For that purpose, the smaller/lighter body is perhaps a decent offering. If not for the even smaller and lighter 135-format cameras mentioned above, of course.

    Perhaps the main draw of the GFX 50R is that Fuji is bring a 100MP camera into their new system, and that camera is bringing technology currently not otherwise found in larger sensor systems. Particularly, OSPDF and IBIS together truly expand the usefulness of the extra resolution beyond the studio where subjects, focus, composition and lighting can all be tightly controlled. With this camera on the docket as a potential upgrade point, photographers might be more interested in making an investment into Fuji’s nascent system despite the fairly severe limitations of the 50R and the 50S that came before it.

    • Kretschmer
    • 1 year ago

    $4,500 seems exceedingly expensive, but other medium format systems can be tens of thousands of dollars.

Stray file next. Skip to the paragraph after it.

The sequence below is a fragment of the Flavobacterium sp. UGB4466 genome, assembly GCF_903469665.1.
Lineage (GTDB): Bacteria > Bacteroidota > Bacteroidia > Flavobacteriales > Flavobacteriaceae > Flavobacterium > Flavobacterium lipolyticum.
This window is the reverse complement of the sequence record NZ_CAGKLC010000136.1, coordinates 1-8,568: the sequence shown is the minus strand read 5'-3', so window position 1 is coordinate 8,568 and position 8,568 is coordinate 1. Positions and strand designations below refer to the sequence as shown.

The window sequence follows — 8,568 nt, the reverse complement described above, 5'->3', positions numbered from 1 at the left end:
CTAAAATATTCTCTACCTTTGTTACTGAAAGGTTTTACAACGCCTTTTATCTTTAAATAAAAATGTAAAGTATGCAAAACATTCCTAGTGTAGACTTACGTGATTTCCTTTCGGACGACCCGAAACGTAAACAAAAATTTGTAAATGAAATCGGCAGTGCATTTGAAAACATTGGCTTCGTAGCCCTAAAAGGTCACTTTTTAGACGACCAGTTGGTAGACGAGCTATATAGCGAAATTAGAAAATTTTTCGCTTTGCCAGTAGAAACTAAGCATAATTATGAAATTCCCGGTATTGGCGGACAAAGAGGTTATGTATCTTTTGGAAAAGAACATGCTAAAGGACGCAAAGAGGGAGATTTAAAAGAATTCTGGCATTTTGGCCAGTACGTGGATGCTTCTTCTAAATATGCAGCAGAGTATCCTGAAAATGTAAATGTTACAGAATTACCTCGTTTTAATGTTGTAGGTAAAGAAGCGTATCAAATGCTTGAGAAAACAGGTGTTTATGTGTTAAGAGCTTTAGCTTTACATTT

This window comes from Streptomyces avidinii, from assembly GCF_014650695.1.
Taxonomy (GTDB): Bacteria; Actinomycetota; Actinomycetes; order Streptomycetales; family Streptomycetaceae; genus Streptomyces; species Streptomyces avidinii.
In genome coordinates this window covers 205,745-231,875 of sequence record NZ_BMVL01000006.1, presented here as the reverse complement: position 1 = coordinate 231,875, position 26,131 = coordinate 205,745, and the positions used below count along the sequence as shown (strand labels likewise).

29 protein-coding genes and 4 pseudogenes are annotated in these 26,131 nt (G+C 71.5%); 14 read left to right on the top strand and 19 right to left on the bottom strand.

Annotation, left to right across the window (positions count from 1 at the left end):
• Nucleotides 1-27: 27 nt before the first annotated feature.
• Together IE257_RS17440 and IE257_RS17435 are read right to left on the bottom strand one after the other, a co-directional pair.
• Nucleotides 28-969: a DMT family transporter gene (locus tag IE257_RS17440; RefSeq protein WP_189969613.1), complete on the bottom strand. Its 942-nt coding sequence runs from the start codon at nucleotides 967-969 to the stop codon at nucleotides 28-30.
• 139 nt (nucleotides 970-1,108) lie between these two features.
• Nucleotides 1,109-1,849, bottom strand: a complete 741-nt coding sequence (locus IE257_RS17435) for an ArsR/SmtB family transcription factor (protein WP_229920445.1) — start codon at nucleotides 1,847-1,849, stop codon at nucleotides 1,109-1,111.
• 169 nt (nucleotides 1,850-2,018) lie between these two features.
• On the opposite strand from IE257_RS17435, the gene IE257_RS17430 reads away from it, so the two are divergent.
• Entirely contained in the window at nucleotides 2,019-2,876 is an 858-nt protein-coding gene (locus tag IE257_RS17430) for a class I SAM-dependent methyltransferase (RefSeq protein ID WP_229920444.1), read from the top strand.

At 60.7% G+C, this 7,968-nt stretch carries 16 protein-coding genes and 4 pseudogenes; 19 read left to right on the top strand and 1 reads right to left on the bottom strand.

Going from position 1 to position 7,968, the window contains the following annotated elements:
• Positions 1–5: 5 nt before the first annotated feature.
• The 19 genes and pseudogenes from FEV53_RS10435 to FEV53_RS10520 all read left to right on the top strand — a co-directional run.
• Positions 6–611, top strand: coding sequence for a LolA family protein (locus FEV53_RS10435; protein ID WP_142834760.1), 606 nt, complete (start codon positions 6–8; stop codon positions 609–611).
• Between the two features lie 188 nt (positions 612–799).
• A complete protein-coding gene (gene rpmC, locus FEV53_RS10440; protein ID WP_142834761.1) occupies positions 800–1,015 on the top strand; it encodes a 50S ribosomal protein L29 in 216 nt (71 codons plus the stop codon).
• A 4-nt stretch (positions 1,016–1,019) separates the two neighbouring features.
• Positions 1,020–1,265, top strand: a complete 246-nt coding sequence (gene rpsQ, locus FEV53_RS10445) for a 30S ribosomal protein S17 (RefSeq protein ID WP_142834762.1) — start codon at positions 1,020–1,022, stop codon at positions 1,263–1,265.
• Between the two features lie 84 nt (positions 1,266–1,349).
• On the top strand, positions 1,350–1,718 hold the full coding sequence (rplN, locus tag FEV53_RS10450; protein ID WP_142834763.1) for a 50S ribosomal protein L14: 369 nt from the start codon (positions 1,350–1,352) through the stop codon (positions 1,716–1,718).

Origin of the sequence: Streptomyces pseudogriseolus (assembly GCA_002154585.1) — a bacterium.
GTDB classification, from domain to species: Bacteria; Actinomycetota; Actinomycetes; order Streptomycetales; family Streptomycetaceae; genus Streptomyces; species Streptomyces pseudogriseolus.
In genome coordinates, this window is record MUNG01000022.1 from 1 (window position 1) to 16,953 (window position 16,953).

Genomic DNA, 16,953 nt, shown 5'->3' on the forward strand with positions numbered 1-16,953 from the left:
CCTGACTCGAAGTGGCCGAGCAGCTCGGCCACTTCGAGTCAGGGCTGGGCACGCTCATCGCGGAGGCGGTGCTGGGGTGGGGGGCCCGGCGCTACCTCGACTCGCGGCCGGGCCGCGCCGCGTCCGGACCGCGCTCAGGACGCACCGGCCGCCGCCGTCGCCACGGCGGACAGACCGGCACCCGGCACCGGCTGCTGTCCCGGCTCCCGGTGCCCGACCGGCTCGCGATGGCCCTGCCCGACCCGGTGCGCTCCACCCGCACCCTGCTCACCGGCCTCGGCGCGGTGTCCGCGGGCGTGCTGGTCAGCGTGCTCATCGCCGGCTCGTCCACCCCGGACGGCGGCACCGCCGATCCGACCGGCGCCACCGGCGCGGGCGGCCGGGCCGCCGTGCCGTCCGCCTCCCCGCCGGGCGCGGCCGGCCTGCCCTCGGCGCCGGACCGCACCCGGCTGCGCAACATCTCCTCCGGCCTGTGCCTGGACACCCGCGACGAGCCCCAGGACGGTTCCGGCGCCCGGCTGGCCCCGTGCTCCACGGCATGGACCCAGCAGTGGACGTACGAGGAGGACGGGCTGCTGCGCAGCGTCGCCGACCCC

I’d rather use the RX-100 VI referenced in the article. I’m more limited by composition skills and using light properly than I am by sensors and lenses.

      • DancinJack
      • 1 year ago

      Yeah, I’m sure most people would. Though the people carrying this need the 51 MP. The RX sensor is like, ~1″ I think? Just never going to get the detail something like this would, nor will you likely use it for things this would be used for.

      I had an RX 100 MK2 for a few years. It was a great camera, really great in fact. I still have my DSLR and a Pixel 2 so I didn’t REALLY have a use for the RX anymore, but they’re a really great line of cameras.

        • Kretschmer
        • 1 year ago

        I like my A6000 more for photos, but having a camera you can drop in your pants or suit pocket is useful when you can’t carry a bag.

    • chuckula
    • 1 year ago

    [quote<]At 1.7 lb (775 grams) and 1.8" (4.6 cm) thick, Fuji says the GFX 50R is significantly more totable than the 3.6"-thick (9.1 cm), two-pound GFX 50S.[/quote<] I remember when 1.7 lb and 1.8" thick was considered the latest in sleek cellular phones. #GetOffMuhLawn!

      • derFunkenstein
      • 1 year ago

      and when 1.8″-thick laptops were svelte.